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Research Published in Nature Medicine Demonstrates the Immunological Effects of Tomivosertib, Including Inhibiting Production of Checkpoint Protein PD-L1 and Increasing T Cell Infiltration into Tumors
SAN DIEGO, Jan. 14, 2019 (GLOBE NEWSWIRE) -- eFFECTOR Therapeutics, Inc., a leader in the development of selective translation regulators (STRs) for the treatment of cancer, today announced publication in the peer reviewed journal Nature Medicine of preclinical research demonstrating that tomivosertib (eFT508), the company’s oral, selective, small molecule inhibitor of MNK1/2, selectively inhibits expression of the programed-death ligand 1 (PD-L1), resulting in multiple immune-modulatory anti-cancer effects.
The research, conducted in a preclinical model of hepatocellular carcinoma (HCC), showed increased immune activation against tumors, increased immune cell infiltration into tumors, decreased metastasis and prolonged survival as a result of inhibited PD-L1 expression. Furthermore, this research demonstrated that PD-L1 expression is up regulated in the context of oncogene activation at the step of mRNA translation. PD-L1 is an immune-checkpoint protein that inhibits tumor immune suppression by signaling through its receptor on T cells, programed cell death protein 1 (PD-1). The therapeutic benefit of blocking PD-1/PD-L1 signaling has been demonstrated by several FDA-approved inhibitors of PD-1 or PD-L1.
“This report of the molecular mechanism whereby tomivosertib inhibits translation of PD-L1 mRNA further substantiates previously presented results showing that tomivosertib selectively inhibits production of key immunosuppressive factors including PD-1, PD-L1, LAG3, TIM3 and IL-10 through inhibition of a single translation regulator target, MNK1/2,” said Steve Worland, Ph.D., president and chief executive officer of eFFECTOR. “We believe that the ability of tomivosertib to down-regulate multiple immunosuppressive factors uniquely complements focused immune checkpoint inhibitor activity such as anti-PD-1 and PD-L1 agents, and may help overcome their common resistance mechanisms, providing support for several of our ongoing clinical trials.”
The article titled, “Translation control of the immune checkpoint in cancer and its therapeutic targeting,” which published today, is from the laboratory of Davide Ruggero, Ph.D., professor, department of urology, and Helen Diller Family Chair in basic cancer research at the University of California, San Francisco, with additional authors from eFFECTOR. This research, conducted in novel mouse models of aggressive metastatic liver cancer, demonstrated that increased expression of PD-L1 in these tumors is due to increased translation rather than increased transcription. It has previously been shown that increased expression of PD-L1 has been associated with increased rates of metastasis and death. However, the mechanism by which this upregulation occurs had not been fully elucidated. This study showed that PD-L1 is regulated at the level of m RNA translation. The paper also showed that treatment with eFT508 results in the selective inhibition of PD-L1 mRNA translation while having no effect on global protein synthesis.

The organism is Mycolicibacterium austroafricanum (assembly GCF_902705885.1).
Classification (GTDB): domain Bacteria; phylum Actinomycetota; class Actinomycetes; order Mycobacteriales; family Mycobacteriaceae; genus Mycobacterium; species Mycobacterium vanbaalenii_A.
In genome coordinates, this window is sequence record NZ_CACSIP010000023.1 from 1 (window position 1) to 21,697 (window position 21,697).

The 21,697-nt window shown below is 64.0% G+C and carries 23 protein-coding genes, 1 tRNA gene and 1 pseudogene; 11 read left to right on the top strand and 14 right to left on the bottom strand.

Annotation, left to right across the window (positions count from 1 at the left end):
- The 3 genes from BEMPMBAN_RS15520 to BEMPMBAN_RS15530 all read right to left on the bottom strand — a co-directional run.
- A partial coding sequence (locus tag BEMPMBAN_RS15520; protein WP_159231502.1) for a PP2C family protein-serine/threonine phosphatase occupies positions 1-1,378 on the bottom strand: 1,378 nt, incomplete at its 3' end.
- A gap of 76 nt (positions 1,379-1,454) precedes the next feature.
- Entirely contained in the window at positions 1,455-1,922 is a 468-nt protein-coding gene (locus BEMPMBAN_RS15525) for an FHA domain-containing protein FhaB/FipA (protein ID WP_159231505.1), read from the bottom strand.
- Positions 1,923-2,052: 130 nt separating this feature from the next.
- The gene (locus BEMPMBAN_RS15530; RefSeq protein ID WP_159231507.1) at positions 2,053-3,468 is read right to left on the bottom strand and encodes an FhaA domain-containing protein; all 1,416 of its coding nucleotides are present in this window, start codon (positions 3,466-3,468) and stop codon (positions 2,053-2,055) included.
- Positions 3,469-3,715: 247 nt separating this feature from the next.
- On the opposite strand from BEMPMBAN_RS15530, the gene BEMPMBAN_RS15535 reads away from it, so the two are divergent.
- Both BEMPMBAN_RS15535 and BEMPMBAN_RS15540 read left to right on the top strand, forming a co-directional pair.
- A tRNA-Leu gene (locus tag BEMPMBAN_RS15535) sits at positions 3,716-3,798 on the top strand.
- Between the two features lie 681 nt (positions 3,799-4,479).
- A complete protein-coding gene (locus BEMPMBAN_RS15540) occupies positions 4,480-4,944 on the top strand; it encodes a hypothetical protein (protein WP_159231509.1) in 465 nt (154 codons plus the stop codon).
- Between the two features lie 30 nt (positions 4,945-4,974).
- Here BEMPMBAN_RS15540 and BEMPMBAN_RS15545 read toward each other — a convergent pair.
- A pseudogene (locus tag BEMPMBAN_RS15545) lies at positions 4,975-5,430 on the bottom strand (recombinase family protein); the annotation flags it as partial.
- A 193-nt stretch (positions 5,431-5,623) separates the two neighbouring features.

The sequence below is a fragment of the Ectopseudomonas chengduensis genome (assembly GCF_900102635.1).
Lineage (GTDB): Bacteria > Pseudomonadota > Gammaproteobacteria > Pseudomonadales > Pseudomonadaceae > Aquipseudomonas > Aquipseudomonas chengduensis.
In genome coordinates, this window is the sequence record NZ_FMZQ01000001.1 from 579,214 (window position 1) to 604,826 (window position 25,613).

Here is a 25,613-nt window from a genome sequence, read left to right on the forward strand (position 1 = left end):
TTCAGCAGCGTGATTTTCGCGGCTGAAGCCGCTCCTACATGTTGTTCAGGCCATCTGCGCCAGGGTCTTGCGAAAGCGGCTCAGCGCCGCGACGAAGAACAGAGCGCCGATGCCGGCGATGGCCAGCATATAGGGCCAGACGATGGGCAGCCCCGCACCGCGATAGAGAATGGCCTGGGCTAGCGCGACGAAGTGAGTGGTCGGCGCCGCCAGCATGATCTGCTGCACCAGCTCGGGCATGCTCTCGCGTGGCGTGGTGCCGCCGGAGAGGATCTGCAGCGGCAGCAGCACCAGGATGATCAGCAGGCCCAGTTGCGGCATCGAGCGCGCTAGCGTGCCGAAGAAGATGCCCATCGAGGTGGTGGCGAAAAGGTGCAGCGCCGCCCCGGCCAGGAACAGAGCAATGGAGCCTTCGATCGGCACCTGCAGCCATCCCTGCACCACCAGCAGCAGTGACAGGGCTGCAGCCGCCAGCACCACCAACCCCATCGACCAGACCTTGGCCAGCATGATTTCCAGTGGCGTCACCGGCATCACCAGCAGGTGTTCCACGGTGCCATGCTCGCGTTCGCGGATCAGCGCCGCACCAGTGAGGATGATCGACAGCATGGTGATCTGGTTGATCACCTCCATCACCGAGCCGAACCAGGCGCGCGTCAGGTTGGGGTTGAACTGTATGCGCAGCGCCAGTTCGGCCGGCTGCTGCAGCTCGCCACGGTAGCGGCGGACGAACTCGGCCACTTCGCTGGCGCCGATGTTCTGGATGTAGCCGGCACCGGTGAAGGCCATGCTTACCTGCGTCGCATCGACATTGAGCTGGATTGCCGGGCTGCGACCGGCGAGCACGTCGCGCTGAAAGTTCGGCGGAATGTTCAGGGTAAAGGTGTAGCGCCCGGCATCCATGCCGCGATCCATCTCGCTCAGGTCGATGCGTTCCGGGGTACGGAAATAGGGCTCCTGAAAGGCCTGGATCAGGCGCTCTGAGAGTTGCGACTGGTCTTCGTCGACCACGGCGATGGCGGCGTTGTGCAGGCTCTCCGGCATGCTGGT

In the study, daily treatment with eFT508 remarkably reduced tumor growth, prevented metastasis and more than doubled the on-treatment survival time of mice.
Taken together, the data provides substantial support for eFFECTORS’s ongoing Phase 2 CPI-A checkpoint combination trial in combination with approved PD-1/PD-L1 inhibitors and the company’s planned Phase 2 trial in combination with Merck’s Keytruda to treat patients with triple negative breast cancer.
About Tomivosertib (eFT508)
Tomivosertib is eFFECTOR’s wholly-owned, highly selective translation regulator that inhibits MNK1 and MNK2 (MNK1/2) acting at the level of mRNA translation. The oral small molecule drug candidate promotes anti-tumor immune activity by selective down regulation of several immune checkpoint receptors and specific immunosuppressive cytokines. Tomivosertib also has direct action in certain tumor cells, including prostate cancer.
Tomivosertib in being evaluated in multiple ongoing Phase 2 clinical studies in cancers that may respond to MNK inhibition. Patients are actively being recruited into a study wherein tomivosertib is being evaluated as an add-on when patients are experiencing insufficient response to an FDA-approved checkpoint inhibitor [NCT03616834] and into a separate study in castration resistant prostate cancer [NCT03690141]. As part of a clinical collaboration with Merck and Co., tomivosertib will also be tested in combination with pembrolizumab in triple negative breast cancer.
Please visit www.clinicaltrials.gov for further information on ongoing clinical studies of tomivosertib.
About eFFECTOR Therapeutics
eFFECTOR Therapeutics is a clinical-stage biopharmaceutical company at the forefront of an emerging class of therapeutics known as selective translation regulators or STRs. By acting on key biological mechanisms responsible for tumor growth and immune suppression, STRs represent a promising small molecule approach for treating cancer. eFFECTOR’s most advanced program, tomivosertib (eFT508), is currently in multiple Phase 2 clinical trials for the treatment of several types of cancer, both as an immune modulator and as an agent that acts directly on tumor cells. eFFECTOR has entered into clinical collaborations with a strategic alliance between Pfizer and Merck KGaA to study tomivosertib in combination with avelumab and separately with Merck & Co to evaluate tomivosertib in combination with KEYTRUDA. Additionally, the company has an emerging pipeline of promising STR programs targeting well-known oncogenes and intractable targets. eFFECTOR maintains global rights to all of its development programs. For more information visit www.effector.com.
Heidi Chokeir, Ph.D.